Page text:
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Stepping lightly

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Re: UK Dads
« Reply #66 on: December 20, 2019, 03:19:18 PM »
Hi Crushed,

Having gone through quite a bit with my DH and his PD ex, I can say with certainty that people really won't understand a lot of what you will go through.  Unless someone has personally dealt with a PD, it is really hard for them to understand actions/consequences of those actions.  My family, DH's family- they all know   that BM is a PD and has some serious issue, but they still struggle with understanding some of the decisions we have to make.  But that doesn't make the decisions wrong or destructive.

You can't control how your wife will react to your decisions.  It is really, really difficult to not make decisions based on how they will react- but that's not always the best path forward to manage their behavior with your decisions.  We had a therapist tell us to document the decisions we make and why we make them.  In the moment of making the decision, you will have a very good reason for it (that you won't remember later).  This will help with sanity as well as any accusations in court regarding these decisions.  Like Findingmyvoice said- these may be tough times, but they won't always be this tough.  Another therapist told us "when you find yourself walking in hell, keep walking"- I'm sure I don't need to tell a UK Dad who said that- but it applies to clearly in this situation.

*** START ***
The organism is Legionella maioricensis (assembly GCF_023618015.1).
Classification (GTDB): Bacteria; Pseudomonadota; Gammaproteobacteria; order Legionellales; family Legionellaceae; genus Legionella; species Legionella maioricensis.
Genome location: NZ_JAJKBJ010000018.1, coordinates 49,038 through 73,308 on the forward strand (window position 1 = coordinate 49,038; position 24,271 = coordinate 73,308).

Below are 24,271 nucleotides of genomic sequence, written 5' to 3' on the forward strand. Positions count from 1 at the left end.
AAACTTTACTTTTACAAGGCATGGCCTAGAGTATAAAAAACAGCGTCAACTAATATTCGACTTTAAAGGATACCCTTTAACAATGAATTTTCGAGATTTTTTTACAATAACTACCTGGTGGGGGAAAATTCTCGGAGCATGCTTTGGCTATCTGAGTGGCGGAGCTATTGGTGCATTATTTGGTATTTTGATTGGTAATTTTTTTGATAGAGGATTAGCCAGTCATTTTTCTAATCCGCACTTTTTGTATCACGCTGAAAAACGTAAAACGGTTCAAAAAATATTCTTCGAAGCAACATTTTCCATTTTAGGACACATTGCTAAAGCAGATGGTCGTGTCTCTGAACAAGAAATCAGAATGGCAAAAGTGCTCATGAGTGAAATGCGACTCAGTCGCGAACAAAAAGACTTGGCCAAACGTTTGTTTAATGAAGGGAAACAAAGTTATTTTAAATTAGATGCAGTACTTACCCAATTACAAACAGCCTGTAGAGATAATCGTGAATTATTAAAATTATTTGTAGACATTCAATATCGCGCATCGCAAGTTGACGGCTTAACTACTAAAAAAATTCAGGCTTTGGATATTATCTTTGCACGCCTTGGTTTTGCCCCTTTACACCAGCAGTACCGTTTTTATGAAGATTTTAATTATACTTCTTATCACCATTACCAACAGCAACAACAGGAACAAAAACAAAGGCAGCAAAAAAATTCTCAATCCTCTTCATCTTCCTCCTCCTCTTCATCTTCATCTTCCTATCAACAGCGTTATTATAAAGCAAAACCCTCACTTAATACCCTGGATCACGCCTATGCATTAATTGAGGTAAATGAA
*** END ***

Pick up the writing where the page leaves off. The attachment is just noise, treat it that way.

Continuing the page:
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Crushed_Dad

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Re: UK Dads
« Reply #67 on: December 21, 2019, 09:22:39 AM »
Crushed,

I challenge you to look at and evaluate your choices.  Once you make a choice, own it.
You are in a bad situation, that is true.  She can't "force" you to do anything.